Yehudi Menuhin: The Violin of the Century – A film by Bruno Monsaingeon

by | Feb 15, 2006 | DVD & Blu-ray Video Reviews | 0 comments

Yehudi Menuhin: The Violin of the Century – A film by Bruno Monsaingeon

Studio: EMI Classics DVB 3101899 
Video: 4:3 Color and Black & White
Audio: PCM Mono, remastered for Dolby Digital
Length: 129:28
Rating: *****

This remarkable souvenir-portrait opens with strains of Schubert’s Ave Maria, and we see an old 78 rpm record and some flapping music pages. Then we cut to a villa by the sea, where in 1994 the barefoot Menuhin is studying a score; and while director Monsaingeon narrates his remorse that he was born to late to witness the youthful Yehudi Menuhin (1916-1999) perform, he exclaims that his researches have uncovered rare 1943 footage of Menuhin playing this very piece.  Cut to Menuhin’s own regard for his youthful self, then back to the old film. “I became suddenly very famous after this film was shown–on the ‘bumble bee scale'” quips Menuhin. Then cut to 1943 and Rimsky-Korsakov. “This backward glance is bittersweet,” Menuhin comments. “I wanted to be able to ‘justify’ my actions – a curious Talmudic impulse,” he notes. “I was very passionate, very homesick when I was in Paris, and it all went into the music.” Cut to black and white footage of Bach’s Air on the G String with Menuhin and orchestra with Dorati from “Concert Magic.” The old guru comments on his youthful incarnation: “Very nice.  I was rather pleased with my perfect left hand.”  Cut to Sarasate, one of several moments exempt from Concert Magic. “I can’t play Sarasate anymore, but I will conduct Carmen.”

Menuhin tells a story about his naming, “the Jew.”  His destiny before he was born. Menuhin calls his name “an extraordinary passport.” He recalls his family having been very happy, until he began to play the violin. He calls the old-world Yeshivas “claustrophobic,” which drove his father to leave for America. Period pictures of his father and mother. “My mother adored Italy, a wild, impetuous young girl.  I was born into worship. I was treated like the Infant Jesus. Shots of Menuhin with Thibaud; home movies of him and Hephzibah on a swing. “I have never had to face an opponent,” he ponders. Two adoring sisters. “Hephzibah had a mind so clear; Yaltah was a dreamer. Yaltah always had to please, but poor love, she could never please our mother.” Menuhin describes his daily regimen, dictated by his mother. “It was a good schedule. You had to practice what you loved to do. Like a bird, playing the violin should come as naturally as flying.” Cut to Sarasate’s Gypsy Airs from Concert Magic. Menuhin on a yogi’s carpet: “When will I be able to vibrate?  I used to wonder. I couldn’t sing without a lovely sound.”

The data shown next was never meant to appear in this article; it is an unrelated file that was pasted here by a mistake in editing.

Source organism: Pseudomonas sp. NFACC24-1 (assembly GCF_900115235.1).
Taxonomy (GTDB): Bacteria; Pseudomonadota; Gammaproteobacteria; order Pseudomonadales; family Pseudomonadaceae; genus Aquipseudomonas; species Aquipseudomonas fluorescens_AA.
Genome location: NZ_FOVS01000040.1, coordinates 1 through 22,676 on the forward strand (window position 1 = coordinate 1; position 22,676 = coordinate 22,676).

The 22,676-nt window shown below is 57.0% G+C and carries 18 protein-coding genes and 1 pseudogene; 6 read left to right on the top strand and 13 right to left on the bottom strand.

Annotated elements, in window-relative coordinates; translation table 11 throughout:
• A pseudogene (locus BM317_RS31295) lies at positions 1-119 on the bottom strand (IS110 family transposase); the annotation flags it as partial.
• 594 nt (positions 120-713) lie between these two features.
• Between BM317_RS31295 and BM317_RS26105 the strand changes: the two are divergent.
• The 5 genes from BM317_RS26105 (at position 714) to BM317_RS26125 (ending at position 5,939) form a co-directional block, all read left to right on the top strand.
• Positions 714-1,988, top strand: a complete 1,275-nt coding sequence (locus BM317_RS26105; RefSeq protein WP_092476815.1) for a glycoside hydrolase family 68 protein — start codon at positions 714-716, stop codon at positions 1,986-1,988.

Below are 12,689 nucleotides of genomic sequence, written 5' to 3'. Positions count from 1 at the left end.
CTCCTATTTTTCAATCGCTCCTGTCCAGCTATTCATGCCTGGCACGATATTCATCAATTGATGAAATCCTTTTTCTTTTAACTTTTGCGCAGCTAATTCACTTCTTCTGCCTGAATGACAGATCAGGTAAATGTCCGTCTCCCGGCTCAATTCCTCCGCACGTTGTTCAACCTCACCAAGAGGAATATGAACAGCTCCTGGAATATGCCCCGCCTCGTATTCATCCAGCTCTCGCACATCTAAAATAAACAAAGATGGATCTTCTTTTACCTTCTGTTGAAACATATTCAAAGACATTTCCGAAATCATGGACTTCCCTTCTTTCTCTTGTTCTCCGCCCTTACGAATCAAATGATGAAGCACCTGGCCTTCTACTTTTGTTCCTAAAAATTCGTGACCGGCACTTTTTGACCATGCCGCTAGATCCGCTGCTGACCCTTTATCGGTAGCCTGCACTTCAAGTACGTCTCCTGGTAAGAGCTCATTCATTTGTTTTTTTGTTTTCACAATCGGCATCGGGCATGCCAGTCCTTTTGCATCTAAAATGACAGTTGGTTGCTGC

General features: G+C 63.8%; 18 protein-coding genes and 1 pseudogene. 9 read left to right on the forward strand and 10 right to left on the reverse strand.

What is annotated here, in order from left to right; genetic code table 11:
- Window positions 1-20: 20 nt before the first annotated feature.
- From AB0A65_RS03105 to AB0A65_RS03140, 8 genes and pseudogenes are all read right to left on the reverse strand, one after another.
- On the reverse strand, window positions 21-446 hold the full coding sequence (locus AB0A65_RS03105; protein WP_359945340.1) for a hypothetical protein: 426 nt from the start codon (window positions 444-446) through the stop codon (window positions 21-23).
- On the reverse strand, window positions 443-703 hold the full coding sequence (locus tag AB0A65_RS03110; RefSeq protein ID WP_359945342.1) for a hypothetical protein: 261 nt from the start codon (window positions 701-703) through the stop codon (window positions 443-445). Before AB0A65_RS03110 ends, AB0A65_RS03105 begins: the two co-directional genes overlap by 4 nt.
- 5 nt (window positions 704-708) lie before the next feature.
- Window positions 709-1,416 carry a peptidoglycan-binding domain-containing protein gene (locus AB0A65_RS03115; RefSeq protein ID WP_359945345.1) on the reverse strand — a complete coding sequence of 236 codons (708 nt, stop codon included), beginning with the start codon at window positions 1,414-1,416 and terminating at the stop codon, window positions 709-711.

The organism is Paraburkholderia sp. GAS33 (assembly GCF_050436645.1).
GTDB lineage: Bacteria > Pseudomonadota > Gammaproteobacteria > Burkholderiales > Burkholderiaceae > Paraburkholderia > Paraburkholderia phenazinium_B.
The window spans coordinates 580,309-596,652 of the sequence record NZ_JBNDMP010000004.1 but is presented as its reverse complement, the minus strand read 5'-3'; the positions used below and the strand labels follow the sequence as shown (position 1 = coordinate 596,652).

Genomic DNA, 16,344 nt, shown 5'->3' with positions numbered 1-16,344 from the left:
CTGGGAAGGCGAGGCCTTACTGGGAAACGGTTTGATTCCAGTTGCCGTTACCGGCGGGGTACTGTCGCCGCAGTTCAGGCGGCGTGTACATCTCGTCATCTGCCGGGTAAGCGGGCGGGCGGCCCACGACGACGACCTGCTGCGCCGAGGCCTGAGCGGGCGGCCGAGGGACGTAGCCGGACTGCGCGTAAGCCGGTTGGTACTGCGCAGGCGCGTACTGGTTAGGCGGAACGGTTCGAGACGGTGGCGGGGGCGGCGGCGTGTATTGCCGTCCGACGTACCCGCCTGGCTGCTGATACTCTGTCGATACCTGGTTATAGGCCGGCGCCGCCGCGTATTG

Menuhin traces his pedagogy, his quest to learn under Louis Persinger. “Persinger played the Adagio from the G Minor Solo Sonata of Bach–so beautifully. My mother and I realized that here was the object of playing–to make music like that!  We hear from conductor Paul Paray–first in concert with the Mendelssohn, 1979–then in reminiscences of young Menuhin’s having impressed Paray in 1927 Paris, at the urging of Georges Enesco, to play with the Lamoureux Orchestra. They played Lalo, and Paray was overwhelmed. Menuhin was presented a plaque on the occasion of his first European concerts. Then studies with Enesco. The Romantic temperament and purity.  Besides the Brahms Concerto, which Menuhin bowed in an irregular pattern and earned Enesco’s praise, he took up Enesco’s A Minor Sonata. It was Enesco who sent Menuhin to Adolf Busch, for the German training, 1929-1930. Menuhin notes that at age 12, he commanded a fee ten times that which the veteran Busch received, a man who had played thousands of concerts. “But I needed Enesco,” claims Menuhin, “especially for chamber music.” Cut to Wieniawski from Concert Magic. “I wanted more,” says Menuhin. “The music I most wanted to play escaped me–it was Kreisler, an un-Russian, un-Jewish sense of sophistication and elegance.” Shots of Kreisler and Menuhin, then a 1987 Leibesleid with Postnikova at the piano.